Version Tested: PC
Available On: Linux, Mac OS, Windows
Developer: Stellar Jockeys, Gausswerks
Publisher: Stellar Jockeys
Genre: Isometric Shooter
Official Site: http://stellarjockeys.com/
Release Date: October 16, 2015 (Early Access), Q2 2016 (Full Release)
Where To Buy: Steam
Note: This is a review of a game in Early Access. The developers of Brigador, Stellar Jockeys, have stated that they plan on a six month early access period leading up to the game’s full launch. Since we are only about a month into that process, there is still a lot of development left to go.
Brigador is a game that caters towards your play-style. Do you like to zip around enemies, dodging attacks and countering against weak points? Do you like to sneak around, picking the perfect opportunity to strike? Or do you like to load up as heavy-duty as possible, blasting down the front gates and mowing down all enemies in your path? There are multiple ways to approach the battles of Brigador, and the games unique style and unrelenting difficulty will keep you coming back to try new combinations.
Brigador is an isometric vehicular action game that puts the player in control of a variety of combat vehicles in completely destructible environments. The view and controls bring to mind the classic Jungle Strike and Desert Strike from the 16-bit era. Every mission gives you several options in order to achieve victory: multiple objectives are available, and only one needs to be completed in order to “win” each level. Standing in your way is a relentless difficulty that punishes a lack of planning as well as a “one death and start over” policy. Multiple missions must be completed in a single run in order to fully complete the contract and achieve victory.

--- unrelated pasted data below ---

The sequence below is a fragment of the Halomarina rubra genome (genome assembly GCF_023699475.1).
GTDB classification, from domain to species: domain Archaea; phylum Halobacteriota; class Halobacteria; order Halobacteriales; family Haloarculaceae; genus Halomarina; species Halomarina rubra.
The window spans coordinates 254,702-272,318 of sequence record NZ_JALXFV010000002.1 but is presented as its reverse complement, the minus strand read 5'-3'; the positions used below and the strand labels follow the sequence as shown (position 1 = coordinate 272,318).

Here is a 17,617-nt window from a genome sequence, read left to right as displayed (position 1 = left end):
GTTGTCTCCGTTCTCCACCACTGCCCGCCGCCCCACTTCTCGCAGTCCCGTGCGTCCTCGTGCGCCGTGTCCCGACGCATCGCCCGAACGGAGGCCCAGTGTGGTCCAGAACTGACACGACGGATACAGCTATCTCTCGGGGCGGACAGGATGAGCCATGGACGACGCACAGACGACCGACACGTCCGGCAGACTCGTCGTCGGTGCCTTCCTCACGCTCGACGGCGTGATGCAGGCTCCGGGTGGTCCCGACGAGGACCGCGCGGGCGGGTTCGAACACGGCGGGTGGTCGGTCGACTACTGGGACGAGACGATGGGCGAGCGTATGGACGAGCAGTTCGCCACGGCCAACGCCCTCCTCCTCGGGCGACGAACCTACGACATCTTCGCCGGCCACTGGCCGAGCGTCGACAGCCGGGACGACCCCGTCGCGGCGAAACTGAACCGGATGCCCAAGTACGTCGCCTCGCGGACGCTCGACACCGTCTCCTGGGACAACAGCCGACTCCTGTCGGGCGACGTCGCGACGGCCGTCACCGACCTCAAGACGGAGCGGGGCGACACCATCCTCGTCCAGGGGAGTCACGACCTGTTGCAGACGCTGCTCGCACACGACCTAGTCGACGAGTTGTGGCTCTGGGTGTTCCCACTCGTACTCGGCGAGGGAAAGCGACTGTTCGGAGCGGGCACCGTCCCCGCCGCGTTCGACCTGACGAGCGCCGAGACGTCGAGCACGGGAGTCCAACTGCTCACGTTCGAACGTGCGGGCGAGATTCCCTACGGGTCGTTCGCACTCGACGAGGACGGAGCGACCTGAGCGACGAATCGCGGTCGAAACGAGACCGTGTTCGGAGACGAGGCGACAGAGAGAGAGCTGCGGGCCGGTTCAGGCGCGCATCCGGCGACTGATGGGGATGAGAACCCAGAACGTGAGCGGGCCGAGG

When it is time to accept a contract in Brigador, which is a series of multiple consecutive missions to be completed in immediate succession, the player is presented with a vehicle customization screen. As of right now, there are nine selectable vehicles that fit all manner of playstyles. Quick hovering vehicles, slow and deliberate tanks, and even walking mechs can be selected, each with a wide range of stats including speed, shields, and armor. On top of that, each vehicle has a selection of primary and secondary weapons along with an auxiliary option (such as active camo or smoke bombs). This equates to a tremendous variety of options to tackle each mission before you even launch.
This variety is a big part of what makes Brigador so appealing, even in its early state. It is pretty clear before you launch what your vehicle will be capable of, and no strategy seems overpowered or underpowered at this point. Each map is laid out the same each time, but enemy placement is randomized. This makes it impossible to know which strategy will be most effective every time and forces the player to adapt to the situations as the present themselves.
Once the player hits the map, there is one important decision to make: which victory path should you take? On each map, there are three possible ways to win: destroy the huge (and well-protected) control towers, eliminate the powerful leader enemy units, or kill a high number of the little minions running around the map. You do not have to specifically pick an objective, so you can switch your style halfway through, but it does help to have a plan from the get-go.